Make sure that the domain in the url is properly spelled as well. If your browser uses domain highlighting, it will help make the domain name stand out more prominently so it isn’t obscured by all the other text. Various internet browsers also come with different methods for spotting phishing attempts.

But the best way to avoid becoming a phishing victim is to use good judgment, based on common sense and a little skepticism. Remember that financial institutions will not email you and then ask for you to enter your sensitive information. In fact, most institutions make it a habit to inform their customers that they will never ask you for your personal information via phone or email.

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Quick Tips to Avoid Phishing Scams

  • Be Suspicious of Demanding Messages: Messages threatening to cancel, close or suspend your account without your quick response should be handled with suspicion.
  • Be Cautious of Downloads: Installing unknown software on your computer can put your personal information at risk and will ultimately lead to problem with your operating system.
  • Run Frequent Virus Scans: Scan your computer for viruses and make sure your virus software, operating system, and browser patches are up to date.
  • Being Vigilant is a Good Defense: You should periodically check your financial account’s status to see if there is any suspicious activity. But email Spam Filters remain the first line of defense against phishing.
  • Periodically Change Your Password: If you believe any of your online accounts have been compromised, change your account password immediately.
  • Use Unique Passwords: To prevent someone accessing multiple accounts, use different passwords for each account. Also, a strong password will include a combination of letters, numbers and symbols, with lower and upper case letters. There are Password Manager programs that can help you manage your passwords.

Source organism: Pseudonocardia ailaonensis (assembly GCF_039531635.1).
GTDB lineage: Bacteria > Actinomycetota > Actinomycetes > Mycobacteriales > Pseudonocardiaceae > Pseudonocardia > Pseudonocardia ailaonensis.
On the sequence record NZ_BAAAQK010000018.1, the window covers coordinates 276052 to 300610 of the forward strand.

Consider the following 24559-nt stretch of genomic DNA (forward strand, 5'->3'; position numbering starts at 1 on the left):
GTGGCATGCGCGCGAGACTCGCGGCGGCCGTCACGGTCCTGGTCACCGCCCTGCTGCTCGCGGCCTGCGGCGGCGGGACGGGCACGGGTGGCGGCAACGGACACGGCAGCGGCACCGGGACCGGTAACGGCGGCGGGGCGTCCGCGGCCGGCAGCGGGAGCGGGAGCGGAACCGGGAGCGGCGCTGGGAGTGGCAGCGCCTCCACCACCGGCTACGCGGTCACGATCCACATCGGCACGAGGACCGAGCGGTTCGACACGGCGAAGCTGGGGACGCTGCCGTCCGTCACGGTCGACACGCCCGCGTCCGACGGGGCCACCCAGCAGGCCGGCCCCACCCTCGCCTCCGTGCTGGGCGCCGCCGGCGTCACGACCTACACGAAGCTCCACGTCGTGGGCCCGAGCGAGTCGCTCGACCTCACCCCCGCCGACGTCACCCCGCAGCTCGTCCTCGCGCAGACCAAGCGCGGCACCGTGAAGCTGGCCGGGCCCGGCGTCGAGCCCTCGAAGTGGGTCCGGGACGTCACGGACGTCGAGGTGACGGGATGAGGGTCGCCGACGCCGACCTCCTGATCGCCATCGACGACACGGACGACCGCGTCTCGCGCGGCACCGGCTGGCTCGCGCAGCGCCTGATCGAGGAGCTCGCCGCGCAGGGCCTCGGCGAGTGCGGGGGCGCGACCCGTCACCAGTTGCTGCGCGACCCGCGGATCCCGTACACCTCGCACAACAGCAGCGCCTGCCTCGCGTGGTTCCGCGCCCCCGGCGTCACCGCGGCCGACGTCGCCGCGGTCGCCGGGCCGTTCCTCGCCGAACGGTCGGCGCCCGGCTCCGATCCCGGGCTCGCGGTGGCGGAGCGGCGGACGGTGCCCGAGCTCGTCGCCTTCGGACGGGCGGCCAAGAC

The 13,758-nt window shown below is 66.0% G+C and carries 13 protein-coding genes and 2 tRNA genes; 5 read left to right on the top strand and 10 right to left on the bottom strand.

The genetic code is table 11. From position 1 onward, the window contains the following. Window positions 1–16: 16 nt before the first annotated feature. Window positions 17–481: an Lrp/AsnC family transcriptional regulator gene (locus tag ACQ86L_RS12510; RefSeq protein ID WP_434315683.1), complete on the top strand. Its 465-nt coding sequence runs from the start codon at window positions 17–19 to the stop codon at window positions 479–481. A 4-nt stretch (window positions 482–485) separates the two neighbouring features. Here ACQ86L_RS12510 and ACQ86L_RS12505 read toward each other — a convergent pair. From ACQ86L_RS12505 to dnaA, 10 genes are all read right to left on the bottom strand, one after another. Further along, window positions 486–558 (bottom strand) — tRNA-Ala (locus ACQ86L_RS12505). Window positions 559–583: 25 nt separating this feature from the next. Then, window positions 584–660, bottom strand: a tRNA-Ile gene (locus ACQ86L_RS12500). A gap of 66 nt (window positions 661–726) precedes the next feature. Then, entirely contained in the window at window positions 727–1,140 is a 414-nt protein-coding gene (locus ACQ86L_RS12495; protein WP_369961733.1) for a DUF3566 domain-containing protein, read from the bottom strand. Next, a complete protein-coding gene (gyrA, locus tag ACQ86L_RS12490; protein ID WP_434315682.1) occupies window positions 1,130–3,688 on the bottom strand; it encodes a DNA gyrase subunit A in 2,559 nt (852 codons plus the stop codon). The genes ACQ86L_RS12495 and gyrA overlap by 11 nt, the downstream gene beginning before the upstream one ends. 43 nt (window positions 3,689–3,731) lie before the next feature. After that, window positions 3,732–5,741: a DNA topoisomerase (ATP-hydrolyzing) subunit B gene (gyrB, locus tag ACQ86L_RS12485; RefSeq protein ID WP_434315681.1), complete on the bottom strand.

• Contact Your Bank and Credit Card Company: If you believe you submitted your financial information into a phishing site, contact your bank and credit card company immediately

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Advice for Victims of Phishing Scams

If you slip on a phishing scam and think you might become a victim, be sure to let your financial institution know about it. You should also initiate a fraud alert on your credit report by contacting one of the major credit agencies like Equifax, Experian or TransUnion. You should also watch your email and financial accounts very closely.

  • Check both your online and paper statements. And if your statements stop being delivered or shows signs of unusual activity, call your bank immediately.
  • If you receive a suspicious email, you can report it. You can send it to the US Federal Trade Commission at or you can just click the “Report as Junk” (or similar) button in your email program.
  • You can also submit any suspicious emails to the Anti-Phishing Working Group (APWG) at Their website also has some of the best info about combating phishing at
  • The average lifetime of a phishing site is 5 days, so report it quickly.